Jobs in Border Patrol and Customs: Career Options and Requirements

Careers with border patrol and customs agencies give people a chance to protect America's borders from individuals or groups that have not been granted permission to enter. Since September 11, 2001, these positions have expanded in focus from addressing illegal immigration to include anti-terrorism efforts.

A career in border patrol and customs can involve becoming a border patrol agent, a border protection officer, or a deportation officer. Some of these careers are regional, with most border patrol agents working in states with immigration issues, such as Florida, Texas, New Mexico and California.

Essential Information

Professionals working with border patrol and customs agencies are responsible for securing the nation's borders and keeping track of potentially dangerous people and goods. Careers in the border patrol industry often involve preventing individuals from illegally entering the country, while customs officials are often tasked with interviewing and monitoring people as they enter and exit the country. An undergraduate degree in criminal justice provides students with an understanding of the legal system and is a good first step for those interested in a career in law enforcement, border patrol, and customs.

Career Options Border Patrol Agent, customs and border protection officer, deportation officer
Mean Salary (2015)* $54,460 (for all police and sheriff's patrol officers employed by the federal government)*
Job Outlook (2014-2024)* 5%

*Source: Bureau of Labor Statistics

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Career Options in Border Patrol and Customs

Professionals in this field often endure a lengthy application process when applying for government jobs. Competition for these jobs is fierce, and candidates may be subjected to a physical assessment, polygraph test, and background check, in addition to an extensive interview process. Applicants may also be required to have training in the use of firearms and other weapons, and U.S. citizenship is a must, as it is for most government jobs.

Border Patrol Agent

Border patrol agents monitor all of America's borders, although most are concentrated in California, Florida, New Mexico, Texas, New York and Arizona. While the daily experience varies between states, the overall responsibility is the same: agents secure U.S. borders and prevent unauthorized entry by foreign nationals. In fact, border patrol agents are able to arrest anyone who violates immigration laws. Although most of an agent's time is spent in the field, they are also responsible for typing reports, submitting documentation and staying abreast of current immigration laws and policies.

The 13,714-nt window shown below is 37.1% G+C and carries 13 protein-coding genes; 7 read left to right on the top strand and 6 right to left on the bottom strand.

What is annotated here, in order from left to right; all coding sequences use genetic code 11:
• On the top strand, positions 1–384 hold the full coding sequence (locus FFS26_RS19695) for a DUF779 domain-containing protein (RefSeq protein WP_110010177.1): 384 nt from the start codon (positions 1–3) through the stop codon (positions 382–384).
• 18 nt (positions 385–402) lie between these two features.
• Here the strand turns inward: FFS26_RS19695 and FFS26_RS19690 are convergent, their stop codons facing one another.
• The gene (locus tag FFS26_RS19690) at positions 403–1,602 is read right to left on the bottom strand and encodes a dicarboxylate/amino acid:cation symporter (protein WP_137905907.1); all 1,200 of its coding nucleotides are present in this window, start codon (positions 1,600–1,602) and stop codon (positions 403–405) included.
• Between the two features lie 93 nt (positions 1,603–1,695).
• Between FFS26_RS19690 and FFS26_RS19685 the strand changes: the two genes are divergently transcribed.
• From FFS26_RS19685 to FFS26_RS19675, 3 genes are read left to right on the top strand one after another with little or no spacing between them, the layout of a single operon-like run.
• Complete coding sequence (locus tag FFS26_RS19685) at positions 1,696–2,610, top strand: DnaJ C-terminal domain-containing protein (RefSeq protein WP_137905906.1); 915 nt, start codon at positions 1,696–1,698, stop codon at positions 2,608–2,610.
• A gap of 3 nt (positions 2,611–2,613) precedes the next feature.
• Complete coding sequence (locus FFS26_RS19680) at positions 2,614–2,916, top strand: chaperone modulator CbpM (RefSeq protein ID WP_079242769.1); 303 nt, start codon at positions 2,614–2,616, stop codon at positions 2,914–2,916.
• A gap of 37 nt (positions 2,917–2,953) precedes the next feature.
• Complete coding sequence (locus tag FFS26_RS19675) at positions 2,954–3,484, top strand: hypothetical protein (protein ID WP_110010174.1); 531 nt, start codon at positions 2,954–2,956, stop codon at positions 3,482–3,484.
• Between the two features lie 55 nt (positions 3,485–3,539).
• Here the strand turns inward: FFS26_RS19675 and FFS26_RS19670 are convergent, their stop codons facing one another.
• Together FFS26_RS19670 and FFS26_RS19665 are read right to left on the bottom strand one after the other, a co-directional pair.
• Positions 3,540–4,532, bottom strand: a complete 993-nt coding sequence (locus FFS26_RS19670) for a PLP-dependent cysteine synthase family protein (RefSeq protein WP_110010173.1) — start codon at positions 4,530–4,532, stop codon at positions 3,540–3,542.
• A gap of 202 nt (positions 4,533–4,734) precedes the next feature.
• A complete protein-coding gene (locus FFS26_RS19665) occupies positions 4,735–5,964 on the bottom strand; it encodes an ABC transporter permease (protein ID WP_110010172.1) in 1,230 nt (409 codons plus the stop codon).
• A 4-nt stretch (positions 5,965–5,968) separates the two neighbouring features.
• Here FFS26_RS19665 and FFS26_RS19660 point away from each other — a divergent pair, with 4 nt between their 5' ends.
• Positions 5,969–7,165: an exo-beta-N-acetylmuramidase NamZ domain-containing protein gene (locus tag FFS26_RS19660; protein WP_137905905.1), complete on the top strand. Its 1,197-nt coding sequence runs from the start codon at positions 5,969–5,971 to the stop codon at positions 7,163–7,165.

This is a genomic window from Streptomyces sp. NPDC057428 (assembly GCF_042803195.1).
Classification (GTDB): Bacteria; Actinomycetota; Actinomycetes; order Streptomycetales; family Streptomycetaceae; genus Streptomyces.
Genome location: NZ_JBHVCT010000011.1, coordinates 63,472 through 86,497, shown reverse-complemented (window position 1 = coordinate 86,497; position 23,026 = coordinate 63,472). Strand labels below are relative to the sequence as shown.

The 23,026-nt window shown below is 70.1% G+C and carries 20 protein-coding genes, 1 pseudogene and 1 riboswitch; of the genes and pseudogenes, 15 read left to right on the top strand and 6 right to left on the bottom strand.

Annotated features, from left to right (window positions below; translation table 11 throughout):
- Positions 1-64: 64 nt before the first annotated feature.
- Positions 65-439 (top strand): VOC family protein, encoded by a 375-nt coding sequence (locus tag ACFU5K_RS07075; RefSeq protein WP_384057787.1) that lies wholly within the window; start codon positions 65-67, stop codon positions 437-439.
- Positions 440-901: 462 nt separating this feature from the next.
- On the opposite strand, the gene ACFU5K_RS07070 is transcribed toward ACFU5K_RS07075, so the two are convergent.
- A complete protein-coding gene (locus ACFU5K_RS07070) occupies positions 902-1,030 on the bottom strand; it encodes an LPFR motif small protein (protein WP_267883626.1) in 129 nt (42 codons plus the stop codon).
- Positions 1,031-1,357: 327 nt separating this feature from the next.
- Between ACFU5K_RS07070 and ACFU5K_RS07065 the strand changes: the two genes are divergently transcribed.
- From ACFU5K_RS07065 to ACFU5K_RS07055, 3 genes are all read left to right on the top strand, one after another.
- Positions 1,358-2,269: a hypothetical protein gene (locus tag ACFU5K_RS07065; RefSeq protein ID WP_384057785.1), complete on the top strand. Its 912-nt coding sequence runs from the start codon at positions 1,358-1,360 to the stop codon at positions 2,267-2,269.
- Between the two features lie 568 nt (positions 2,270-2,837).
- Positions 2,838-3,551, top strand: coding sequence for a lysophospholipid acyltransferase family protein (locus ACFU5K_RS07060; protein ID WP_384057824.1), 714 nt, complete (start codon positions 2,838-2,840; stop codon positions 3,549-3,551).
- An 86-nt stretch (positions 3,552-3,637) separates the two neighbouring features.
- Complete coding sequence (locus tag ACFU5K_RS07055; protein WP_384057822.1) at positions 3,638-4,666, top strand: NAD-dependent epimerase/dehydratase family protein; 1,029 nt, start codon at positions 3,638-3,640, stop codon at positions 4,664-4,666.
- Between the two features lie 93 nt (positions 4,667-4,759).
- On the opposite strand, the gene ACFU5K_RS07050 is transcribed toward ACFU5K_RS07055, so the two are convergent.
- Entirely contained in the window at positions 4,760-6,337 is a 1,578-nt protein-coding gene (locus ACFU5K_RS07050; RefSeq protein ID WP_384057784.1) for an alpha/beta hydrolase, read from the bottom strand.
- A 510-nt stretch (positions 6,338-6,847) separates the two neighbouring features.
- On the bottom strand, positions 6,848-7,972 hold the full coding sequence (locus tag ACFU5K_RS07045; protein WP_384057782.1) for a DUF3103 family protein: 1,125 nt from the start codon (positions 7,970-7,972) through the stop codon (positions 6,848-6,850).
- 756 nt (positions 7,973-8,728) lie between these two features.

Customs and Border Protection Officer

Customs and border protection (CBP) officers monitor the flow of trade and travelers into and out of the United States, while they work to prevent terrorists and weapons of mass destruction from entering the country. They can work at any of 300 ports of entry in the nation. CBP officers inspect cargo, passengers, merchandise, cars, trucks, airplanes and boats as they enter the country's borders.

Deportation Officer

Deportation officers identify, find and arrest individuals living in the United States illegally. They work with lawyers and other federal law enforcement officials to represent the government in cases involving illegal immigration. Deportation officers perform investigations, maintain surveillance, prepare reports and help apprehend suspects.

Immigration Enforcement Agent

Immigration enforcement agents work with other law enforcement officials to identify, arrest, charge and prosecute persons charged in illegal immigration cases. They find people who flee or who are in hiding and transport them to their country of citizenship.

Education Requirements for Careers in Border Patrol and Customs

For all of these positions, relevant work experience, a college degree or some combination of both is enough to qualify someone for consideration. Associate and bachelor's degree programs in criminal justice could help aspiring border patrol and custom agents meet this qualification. Programs are not typically offered specifically in border patrol, but some criminal justice programs may be affiliated with the U.S. Border Patrol or may place special emphasis on the field.

Because these jobs involve U.S. security and enforcing federal laws, all applicants must be U.S. citizens. Aspiring officers must also pass a physical examination. Applicants who are Spanish speakers are encouraged to apply.

Employment Outlook and Salary Information

In 2015, police and sheriff's patrol officers working for the federal government earned an annual average salary of $54,460, according to the U.S. Bureau of Labor Statistics (BLS). In the decade spanning 2014-2024, the BLS expected growth of 5% for police and sheriff's patrol workers, with jobs in federal agencies remaining very competitive.

A degree in criminal justice can be an ideal way to prepare for a career in border patrol and customs. Professionals in this field need to be aware of immigration and import laws and must be U.S. citizens. Most jobs involve patrolling the southern borders, and fluency in Spanish is useful.

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